The evidence is that the composition of the total volume of treatments given is moving in an advantageous way. As I pointed out, the element of emergency treatment is diminishing, while the element of conservative dentistry, which on the whole tends to be the more elaborate procedure, is increasing. So I think there is no reason to fear that the increase in volume is being accompanied by a deterioration in quality. Indeed, there is good reason to believe the contrary.
Before I come to look at the dental health and the dental treatment of school children and other priority classes against this general background of the increasing volume of dental treatment in the general dental services, I should like to refer, since reference has been made to it by a number of hon. Members, to the Dental Estimates Board, which plays so important a part in the control and management of the general dental services. I was glad that the Estimates Committee, after its careful investigation—and it certainly was a careful and probing investigation—gave the Board what the hon. Member for St. Pancras, North (Mr. K. Robinson) described as a"clean bill of health".
A number of the aspects to which the Estimates Committee drew attention certainly engage my continuing concern. The schedule of treatments requiring prior approval is something which is continually and critically examined, so that it can be kept to a minimum. The question of mechanisation—of maximum efficiency in the handling of the great mass of statistics and material with which the Board has to deal—is not one which is left without frequent reconsideration. My hon. Friend the Member for Bristol, North-East (Mr. Hopkins) referred to orthodontic treatment and to the question whether there was delay in the approval of estimates for orthodontic work. I think it is not an unreasonable situation where 92 per cent. of the cases with adequate information from the dental practitioner are cleared in two to three weeks. It was, therefore, justifiable for my right hon. Friend and myself to say that, upon the whole, orthodontic cases appear to be dealt with by the Boards with reasonable rapidity I should also like to correct a slip on the part of my fellow burgess for Wolverhampton, the hon. Member for Wolverhampton, North-East (Mr. Baird) by making it clear that an estimate is never disapproved by the Dental Estimates Board except on professional advice.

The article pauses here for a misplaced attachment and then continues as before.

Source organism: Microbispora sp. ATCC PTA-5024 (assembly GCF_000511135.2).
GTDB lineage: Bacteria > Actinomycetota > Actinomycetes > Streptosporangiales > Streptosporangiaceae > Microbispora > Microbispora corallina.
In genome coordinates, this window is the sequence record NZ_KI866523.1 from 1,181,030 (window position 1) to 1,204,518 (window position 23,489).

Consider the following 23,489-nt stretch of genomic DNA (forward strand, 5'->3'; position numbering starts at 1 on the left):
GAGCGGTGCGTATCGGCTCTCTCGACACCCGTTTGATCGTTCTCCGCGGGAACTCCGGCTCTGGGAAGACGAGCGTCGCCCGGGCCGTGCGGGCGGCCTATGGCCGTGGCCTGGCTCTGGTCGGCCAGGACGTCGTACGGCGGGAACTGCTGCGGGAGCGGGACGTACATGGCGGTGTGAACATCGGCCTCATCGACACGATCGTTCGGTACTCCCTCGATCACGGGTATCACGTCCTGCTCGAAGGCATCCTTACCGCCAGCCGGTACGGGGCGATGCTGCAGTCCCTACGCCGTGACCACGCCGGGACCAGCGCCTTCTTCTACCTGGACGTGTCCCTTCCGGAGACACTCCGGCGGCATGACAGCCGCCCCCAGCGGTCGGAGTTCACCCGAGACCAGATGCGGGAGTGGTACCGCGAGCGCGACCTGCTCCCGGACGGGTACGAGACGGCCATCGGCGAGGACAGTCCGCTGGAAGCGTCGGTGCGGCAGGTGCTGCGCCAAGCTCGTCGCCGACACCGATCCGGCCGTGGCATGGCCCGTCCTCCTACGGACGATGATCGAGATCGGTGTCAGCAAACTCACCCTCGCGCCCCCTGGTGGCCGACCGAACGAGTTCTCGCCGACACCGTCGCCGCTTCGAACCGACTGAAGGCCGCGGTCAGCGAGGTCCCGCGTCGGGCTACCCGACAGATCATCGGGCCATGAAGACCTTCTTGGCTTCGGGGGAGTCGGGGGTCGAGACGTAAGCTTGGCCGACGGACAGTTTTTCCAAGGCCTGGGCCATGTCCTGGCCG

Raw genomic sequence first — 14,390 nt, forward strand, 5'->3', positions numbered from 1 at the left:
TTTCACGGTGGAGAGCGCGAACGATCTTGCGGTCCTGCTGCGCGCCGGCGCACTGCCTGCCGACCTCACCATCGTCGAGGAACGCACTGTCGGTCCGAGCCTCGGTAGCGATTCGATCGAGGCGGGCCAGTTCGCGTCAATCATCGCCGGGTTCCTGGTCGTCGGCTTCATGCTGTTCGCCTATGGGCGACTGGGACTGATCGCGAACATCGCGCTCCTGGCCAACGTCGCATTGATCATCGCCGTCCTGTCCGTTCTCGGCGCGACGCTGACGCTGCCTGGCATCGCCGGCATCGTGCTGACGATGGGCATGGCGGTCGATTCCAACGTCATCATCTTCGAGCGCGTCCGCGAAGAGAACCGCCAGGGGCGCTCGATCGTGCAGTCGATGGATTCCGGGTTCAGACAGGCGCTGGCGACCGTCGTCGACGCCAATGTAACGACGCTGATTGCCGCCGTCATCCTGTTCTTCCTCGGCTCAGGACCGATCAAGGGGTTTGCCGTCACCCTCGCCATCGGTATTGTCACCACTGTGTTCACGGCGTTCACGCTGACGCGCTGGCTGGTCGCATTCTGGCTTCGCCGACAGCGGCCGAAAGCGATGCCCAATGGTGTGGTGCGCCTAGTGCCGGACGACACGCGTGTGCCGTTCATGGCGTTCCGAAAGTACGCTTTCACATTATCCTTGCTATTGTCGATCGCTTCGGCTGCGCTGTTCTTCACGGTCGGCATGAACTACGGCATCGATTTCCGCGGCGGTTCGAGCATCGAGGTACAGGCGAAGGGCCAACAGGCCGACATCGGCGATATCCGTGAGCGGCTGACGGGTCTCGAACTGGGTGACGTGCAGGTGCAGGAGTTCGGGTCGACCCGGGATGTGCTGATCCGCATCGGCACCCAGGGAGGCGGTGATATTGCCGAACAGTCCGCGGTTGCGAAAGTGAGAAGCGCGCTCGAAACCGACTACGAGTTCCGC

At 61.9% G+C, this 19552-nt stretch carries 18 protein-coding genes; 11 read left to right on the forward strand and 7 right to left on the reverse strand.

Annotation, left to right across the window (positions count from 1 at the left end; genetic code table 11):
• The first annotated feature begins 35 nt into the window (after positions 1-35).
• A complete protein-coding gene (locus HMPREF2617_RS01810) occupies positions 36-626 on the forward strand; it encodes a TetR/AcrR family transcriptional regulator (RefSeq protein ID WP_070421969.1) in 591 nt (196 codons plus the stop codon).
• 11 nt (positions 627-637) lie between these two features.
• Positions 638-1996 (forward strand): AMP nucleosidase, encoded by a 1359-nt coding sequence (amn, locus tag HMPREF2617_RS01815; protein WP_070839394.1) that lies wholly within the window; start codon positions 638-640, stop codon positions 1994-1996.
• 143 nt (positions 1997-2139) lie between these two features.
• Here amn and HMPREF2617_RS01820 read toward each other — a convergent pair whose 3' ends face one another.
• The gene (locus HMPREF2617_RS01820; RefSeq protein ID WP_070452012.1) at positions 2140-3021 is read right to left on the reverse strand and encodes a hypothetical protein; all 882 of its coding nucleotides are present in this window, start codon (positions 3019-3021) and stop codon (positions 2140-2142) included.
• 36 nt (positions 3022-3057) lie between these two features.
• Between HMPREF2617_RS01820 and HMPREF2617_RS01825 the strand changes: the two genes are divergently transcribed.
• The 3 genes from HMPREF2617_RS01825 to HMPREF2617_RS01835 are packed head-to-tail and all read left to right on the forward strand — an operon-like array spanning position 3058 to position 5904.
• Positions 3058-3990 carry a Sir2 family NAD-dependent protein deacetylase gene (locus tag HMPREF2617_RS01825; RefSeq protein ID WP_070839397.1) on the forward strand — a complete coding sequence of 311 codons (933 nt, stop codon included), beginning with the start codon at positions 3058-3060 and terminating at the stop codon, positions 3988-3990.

I feel, however, that the recommendation of the Committee for merging the two Boards would not produce the practical results which they hoped from it. Indeed, I am sure that it would, at any rate in the short run, have very much the reverse effect, because, whichever of the three theoretical possibilities that were earlier deployed was adopted, there would certainly have to be a big changeover of staff and a great dislocation in the work of the Boards. I think, too, that it would inevitably have the effect—particularly if the Scottish Board were to be moved over the Border—of reducing the intercourse and common understanding which is so necessary between the Board and the dental profession who have to work with it.
I come now to consider, against the general background which I have depicted, the treatment of the priority classes, the nursing and expectant mothers and children, whose treatment—this I emphasise—is shared between the general dental services and the local authority dental service. The developments in this field during the past five or ten years have been striking and point to big changes taking place.